Computers, Privacy & the Constitution

Wikimedia and The Empty Promise of the Fourth Amendment Lawsuit

-- By MatthewHurt - 20 Mar 2020


The Fourth Amendment is often categorized as a "criminal procedure" provision within the Bill of Rights. However, the text of the Fourth Amendment merely proscribes certain conduct on the part of the government; it does not limit that proscription strictly to criminal investigations. More importantly, plain reading demonstrates the government violates an individual's rights upon its intrusive act, not through the introduction derivative evidence at a criminal trial. If one reads the amendment in context of the remaining nine, the Bill of Rights emerges as a coherent single document, created as the "fetters against doing evil which no honest government should decline."(1). In this context, the Fourth Amendment applies as more than a reactive criminal procedure protection: it should provide an effective tool to proactively challenge in court any act of government surveillance. Unfortunately, both courts and Congress have declined to give any real teeth to what otherwise could be meaningful protection.

Lawsuit as a Remedy

The threshold problem with challenging any government search or seizure lies in the initial discovery of a violative act. Commonly, the revelation takes place in the context of a criminal prosecution when government introduces evidence of questionable provenance. For such violations, the exclusionary rule provides an apt remedy. But when the intelligence apparatus conducts a search, it does so intending to remain undetected indefinitely. Where there is no denouement, what are the appropriate remedies? Given the preventative language of the Fourth Amendment itself, and the nature of government bulk collection programs, a private citizen should be able to find effective remedy in a lawsuit against the government. Yet this has proven so, largely due to the issue of standing.


To establish standing under Article III of the Constitution, a plaintiff must establish: (1) an injury-in-fact; (2) a causal connection between the injury and the alleged conduct; and (3) the redressability of the injury by a court."(2). This first prong of establishing injury requires a plaintiff show that the government has, in fact, surveilled their communications in a manner violating the Fourth Amendment. This burden proves problematic as any evidence of the government surreptitiously monitoring its citizens would naturally be in the exclusive possession of the government and only available to the plaintiff through discovery. Yet when served with a discovery request, the government has, unsurprisingly, proven loathe to turn over classified evidence either confirm or refute any alleged surveillance. One of its most effective methods in frustrating those discovery attempts is the state secrets doctrine.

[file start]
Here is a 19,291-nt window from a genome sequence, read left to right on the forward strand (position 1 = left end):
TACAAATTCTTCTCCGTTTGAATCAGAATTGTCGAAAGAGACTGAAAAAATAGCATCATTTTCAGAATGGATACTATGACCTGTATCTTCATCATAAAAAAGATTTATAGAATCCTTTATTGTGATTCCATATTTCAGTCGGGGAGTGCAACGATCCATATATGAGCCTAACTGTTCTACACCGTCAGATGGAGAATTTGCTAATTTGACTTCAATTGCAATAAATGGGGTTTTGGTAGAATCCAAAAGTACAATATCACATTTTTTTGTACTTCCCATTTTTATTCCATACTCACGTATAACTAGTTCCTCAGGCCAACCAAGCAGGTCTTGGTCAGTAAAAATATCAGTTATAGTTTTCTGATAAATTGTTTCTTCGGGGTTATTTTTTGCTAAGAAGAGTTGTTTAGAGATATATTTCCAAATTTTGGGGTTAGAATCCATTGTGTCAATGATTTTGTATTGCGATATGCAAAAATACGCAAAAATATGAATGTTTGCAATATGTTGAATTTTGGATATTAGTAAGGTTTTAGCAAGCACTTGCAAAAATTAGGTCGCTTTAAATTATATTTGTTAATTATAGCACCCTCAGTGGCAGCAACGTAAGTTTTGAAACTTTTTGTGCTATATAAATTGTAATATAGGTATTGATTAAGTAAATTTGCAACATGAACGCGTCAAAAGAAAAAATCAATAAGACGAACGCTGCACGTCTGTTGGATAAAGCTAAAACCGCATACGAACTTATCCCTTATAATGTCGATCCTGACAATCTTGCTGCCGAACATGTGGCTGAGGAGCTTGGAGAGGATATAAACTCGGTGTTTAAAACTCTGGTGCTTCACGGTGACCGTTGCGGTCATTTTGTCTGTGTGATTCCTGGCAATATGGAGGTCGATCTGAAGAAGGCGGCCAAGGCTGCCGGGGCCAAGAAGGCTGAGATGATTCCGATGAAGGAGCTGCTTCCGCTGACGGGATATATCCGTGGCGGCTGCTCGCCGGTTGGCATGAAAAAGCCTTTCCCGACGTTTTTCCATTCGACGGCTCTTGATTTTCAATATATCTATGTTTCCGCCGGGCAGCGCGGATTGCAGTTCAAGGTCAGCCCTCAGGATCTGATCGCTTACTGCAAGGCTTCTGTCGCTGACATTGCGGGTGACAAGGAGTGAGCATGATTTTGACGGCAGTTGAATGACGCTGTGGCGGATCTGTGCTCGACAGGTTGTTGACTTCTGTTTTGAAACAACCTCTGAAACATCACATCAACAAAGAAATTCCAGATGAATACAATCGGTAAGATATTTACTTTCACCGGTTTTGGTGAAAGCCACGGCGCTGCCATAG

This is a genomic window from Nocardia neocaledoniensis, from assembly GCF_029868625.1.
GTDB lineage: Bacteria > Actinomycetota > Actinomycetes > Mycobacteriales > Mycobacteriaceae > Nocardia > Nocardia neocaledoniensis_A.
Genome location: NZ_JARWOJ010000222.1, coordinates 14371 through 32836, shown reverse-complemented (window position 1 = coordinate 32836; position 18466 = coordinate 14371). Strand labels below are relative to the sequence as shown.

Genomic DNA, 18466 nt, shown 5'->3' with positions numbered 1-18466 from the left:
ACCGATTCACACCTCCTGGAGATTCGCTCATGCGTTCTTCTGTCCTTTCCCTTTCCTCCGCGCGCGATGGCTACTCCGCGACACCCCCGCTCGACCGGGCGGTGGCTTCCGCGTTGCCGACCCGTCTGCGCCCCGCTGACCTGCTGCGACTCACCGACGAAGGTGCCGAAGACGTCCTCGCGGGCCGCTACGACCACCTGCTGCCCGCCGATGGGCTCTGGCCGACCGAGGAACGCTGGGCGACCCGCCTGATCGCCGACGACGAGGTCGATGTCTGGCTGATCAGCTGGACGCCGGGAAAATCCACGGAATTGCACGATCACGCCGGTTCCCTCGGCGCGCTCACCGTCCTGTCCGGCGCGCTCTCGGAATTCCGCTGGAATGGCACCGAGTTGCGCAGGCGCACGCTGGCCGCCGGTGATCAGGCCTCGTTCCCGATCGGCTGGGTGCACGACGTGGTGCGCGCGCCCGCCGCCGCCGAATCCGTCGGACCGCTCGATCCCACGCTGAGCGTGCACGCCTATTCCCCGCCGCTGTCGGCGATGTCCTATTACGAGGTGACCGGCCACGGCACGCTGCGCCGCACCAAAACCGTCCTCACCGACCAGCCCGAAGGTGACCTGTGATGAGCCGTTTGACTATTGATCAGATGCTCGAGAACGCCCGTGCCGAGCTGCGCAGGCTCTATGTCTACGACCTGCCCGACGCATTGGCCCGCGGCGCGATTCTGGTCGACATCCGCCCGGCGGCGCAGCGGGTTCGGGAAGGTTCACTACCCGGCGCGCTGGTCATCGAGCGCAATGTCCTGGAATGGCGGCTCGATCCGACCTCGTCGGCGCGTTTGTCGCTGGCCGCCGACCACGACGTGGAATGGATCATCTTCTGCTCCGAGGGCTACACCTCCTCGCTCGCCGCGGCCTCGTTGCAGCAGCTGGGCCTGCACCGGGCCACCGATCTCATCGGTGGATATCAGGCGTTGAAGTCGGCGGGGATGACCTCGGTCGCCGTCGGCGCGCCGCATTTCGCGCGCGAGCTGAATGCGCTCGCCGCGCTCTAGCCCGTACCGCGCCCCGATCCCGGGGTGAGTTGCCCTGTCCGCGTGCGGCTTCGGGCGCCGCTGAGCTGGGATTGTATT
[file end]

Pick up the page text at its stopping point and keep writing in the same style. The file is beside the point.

State Secrets Doctrine

The state secrets doctrine, originally rooted in federal common law, held that courts cannot require production of evidence (even for in camera review) when "there is a reasonable danger that compulsion of the evidence will expose . . . matters which, in the interest of national security, should not be divulged." (3) While the Reynolds Court in dicta admonished that the claim of privilege on the part of the government, should not be lightly accepted,"(4) in practice courts do not appear to be particularly demanding.(5) Thus the Court created a paradox in which an executive agency could potentially surveil American citizens in violation of the Fourth Amendment, but deny production the evidence of that surveillance by asserting a judicially created privilege. Congress attempted to address this paradox with the Foreign Intelligence Surveillance Act, which provided for in camera, ex parte review of classified evidence obtained or derived from electronic surveillance. (6) This provision would strike an ideal of maintaining the secrecy of an intelligence agencies practices, while still enabling the judiciary to provide judicial oversight of those practices. However, the recent Wikimedia ruling denied the applicability of this provision of the FISA prior to the plaintiff clearing the first prong of standing by making a clear showing that it was the subject of electronic surveillance. (7). Congress, for its part, declined to create more robust (or clearer) in camera review provisions of the FISA in its most recent attempted renewal, choosing only to make grammatical edits to the 1806(f).(8)